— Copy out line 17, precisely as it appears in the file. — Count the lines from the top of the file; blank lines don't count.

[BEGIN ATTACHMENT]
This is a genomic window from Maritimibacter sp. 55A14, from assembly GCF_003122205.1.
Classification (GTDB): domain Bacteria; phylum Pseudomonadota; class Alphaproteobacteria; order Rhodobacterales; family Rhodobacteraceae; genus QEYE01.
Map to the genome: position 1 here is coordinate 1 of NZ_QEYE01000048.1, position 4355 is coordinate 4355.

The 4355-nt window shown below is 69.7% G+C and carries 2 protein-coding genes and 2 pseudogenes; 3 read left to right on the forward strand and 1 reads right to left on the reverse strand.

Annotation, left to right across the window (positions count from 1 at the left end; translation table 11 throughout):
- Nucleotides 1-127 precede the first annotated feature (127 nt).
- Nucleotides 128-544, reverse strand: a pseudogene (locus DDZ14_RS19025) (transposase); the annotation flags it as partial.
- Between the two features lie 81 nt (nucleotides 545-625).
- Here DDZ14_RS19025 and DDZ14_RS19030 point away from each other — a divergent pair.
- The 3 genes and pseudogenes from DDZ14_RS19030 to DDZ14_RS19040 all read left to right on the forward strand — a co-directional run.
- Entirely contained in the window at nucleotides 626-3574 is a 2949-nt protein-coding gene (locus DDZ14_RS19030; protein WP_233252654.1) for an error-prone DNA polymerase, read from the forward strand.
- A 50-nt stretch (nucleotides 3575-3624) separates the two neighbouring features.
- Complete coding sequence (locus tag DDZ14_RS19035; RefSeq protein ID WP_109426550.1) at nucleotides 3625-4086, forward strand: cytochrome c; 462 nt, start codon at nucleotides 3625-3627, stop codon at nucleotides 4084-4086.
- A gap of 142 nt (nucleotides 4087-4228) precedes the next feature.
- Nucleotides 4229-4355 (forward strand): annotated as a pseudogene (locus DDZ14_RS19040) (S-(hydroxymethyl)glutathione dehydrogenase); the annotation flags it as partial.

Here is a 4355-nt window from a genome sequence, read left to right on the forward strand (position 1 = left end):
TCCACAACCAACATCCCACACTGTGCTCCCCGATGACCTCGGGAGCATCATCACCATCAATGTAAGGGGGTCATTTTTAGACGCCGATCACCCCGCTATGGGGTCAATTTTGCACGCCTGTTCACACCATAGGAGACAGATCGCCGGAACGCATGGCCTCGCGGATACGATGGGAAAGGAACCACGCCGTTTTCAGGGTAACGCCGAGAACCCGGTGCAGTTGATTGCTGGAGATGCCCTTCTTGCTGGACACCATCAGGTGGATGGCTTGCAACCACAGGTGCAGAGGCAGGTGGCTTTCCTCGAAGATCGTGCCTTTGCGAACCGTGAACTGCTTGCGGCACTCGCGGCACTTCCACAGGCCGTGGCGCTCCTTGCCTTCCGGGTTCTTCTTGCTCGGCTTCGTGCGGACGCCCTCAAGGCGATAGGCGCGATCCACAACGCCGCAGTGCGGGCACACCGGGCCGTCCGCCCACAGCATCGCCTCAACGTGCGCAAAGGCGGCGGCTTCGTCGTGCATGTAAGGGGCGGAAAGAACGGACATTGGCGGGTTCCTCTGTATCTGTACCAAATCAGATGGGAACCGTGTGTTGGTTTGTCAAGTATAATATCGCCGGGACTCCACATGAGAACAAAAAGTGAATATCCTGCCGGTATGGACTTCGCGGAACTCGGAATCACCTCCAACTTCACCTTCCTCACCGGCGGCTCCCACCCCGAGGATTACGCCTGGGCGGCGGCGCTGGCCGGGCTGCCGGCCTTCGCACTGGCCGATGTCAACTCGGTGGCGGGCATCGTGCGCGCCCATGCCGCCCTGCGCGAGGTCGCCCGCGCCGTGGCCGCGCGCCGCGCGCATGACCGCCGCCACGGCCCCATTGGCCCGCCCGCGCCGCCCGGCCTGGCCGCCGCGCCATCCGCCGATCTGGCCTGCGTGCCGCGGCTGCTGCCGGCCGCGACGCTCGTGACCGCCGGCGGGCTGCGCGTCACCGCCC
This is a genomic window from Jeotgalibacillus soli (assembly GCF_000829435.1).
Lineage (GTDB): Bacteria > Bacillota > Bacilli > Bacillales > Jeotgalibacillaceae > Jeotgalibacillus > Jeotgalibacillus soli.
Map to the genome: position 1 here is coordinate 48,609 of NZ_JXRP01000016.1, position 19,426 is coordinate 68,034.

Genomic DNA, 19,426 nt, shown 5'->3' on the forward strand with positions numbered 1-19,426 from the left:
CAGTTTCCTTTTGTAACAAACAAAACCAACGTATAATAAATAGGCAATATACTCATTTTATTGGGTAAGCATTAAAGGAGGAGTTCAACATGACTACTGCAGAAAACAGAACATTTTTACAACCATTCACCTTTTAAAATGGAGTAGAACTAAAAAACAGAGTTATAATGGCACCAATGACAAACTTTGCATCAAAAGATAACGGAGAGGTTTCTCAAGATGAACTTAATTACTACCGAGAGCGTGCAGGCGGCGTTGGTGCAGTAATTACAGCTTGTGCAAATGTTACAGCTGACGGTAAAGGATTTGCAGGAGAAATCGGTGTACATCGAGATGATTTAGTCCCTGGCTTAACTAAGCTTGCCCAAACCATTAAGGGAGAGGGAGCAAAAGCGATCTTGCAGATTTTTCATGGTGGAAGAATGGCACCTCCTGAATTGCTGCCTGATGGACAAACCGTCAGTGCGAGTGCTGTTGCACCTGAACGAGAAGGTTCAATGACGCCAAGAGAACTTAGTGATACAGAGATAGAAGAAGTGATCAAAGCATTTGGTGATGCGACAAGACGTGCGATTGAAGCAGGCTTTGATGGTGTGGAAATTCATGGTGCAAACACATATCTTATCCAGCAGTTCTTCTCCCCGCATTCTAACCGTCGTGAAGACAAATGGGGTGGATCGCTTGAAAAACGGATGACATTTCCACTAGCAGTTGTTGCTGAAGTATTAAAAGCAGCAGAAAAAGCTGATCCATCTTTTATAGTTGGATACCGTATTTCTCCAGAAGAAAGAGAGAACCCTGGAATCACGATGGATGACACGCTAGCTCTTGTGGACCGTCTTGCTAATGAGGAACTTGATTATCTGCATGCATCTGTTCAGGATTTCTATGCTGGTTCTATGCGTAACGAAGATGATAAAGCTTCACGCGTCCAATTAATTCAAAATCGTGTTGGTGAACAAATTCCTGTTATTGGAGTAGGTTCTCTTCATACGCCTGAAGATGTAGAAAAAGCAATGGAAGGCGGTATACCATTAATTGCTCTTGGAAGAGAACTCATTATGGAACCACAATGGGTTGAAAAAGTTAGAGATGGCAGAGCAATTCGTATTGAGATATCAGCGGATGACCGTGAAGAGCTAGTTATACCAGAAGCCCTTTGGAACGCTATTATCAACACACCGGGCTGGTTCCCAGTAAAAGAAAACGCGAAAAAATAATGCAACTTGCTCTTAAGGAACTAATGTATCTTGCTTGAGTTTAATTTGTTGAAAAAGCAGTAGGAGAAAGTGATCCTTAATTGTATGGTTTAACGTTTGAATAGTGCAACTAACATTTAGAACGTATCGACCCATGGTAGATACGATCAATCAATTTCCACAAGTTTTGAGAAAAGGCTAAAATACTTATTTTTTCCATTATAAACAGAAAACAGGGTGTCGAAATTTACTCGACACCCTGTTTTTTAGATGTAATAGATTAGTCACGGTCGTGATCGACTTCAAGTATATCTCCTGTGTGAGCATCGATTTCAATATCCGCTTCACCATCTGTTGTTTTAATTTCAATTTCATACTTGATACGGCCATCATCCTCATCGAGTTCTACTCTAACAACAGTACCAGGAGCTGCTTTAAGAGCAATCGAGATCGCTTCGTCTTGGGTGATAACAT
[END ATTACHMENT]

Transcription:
TCCACAACCAACATCCCACACTGTGCTCCCCGATGACCTCGGGAGCATCATCACCATCAATGTAAGGGGGTCATTTTTAGACGCCGATCACCCCGCTATGGGGTCAATTTTGCACGCCTGTTCACACCATAGGAGACAGATCGCCGGAACGCATGGCCTCGCGGATACGATGGGAAAGGAACCACGCCGTTTTCAGGGTAACGCCGAGAACCCGGTGCAGTTGATTGCTGGAGATGCCCTTCTTGCTGGACACCATCAGGTGGATGGCTTGCAACCACAGGTGCAGAGGCAGGTGGCTTTCCTCGAAGATCGTGCCTTTGCGAACCGTGAACTGCTTGCGGCACTCGCGGCACTTCCACAGGCCGTGGCGCTCCTTGCCTTCCGGGTTCTTCTTGCTCGGCTTCGTGCGGACGCCCTCAAGGCGATAGGCGCGATCCACAACGCCGCAGTGCGGGCACACCGGGCCGTCCGCCCACAGCATCGCCTCAACGTGCGCAAAGGCGGCGGCTTCGTCGTGCATGTAAGGGGCGGAAAGAACGGACATTGGCGGGTTCCTCTGTATCTGTACCAAATCAGATGGGAACCGTGTGTTGGTTTGTCAAGTATAATATCGCCGGGACTCCACATGAGAACAAAAAGTGAATATCCTGCCGGTATGGACTTCGCGGAACTCGGAATCACCTCCAACTTCACCTTCCTCACCGGCGGCTCCCACCCCGAGGATTACGCCTGGGCGGCGGCGCTGGCCGGGCTGCCGGCCTTCGCACTGGCCGATGTCAACTCGGTGGCGGGCATCGTGCGCGCCCATGCCGCCCTGCGCGAGGTCGCCCGCGCCGTGGCCGCGCGCCGCGCGCATGACCGCCGCCACGGCCCCATTGGCCCGCCCGCGCCGCCCGGCCTGGCCGCCGCGCCATCCGCCGATCTGGCCTGCGTGCCGCGGCTGCTGCCGGCCGCGACGCTCGTGACCGCCGGCGGGCTGCGCGTCACCGCCC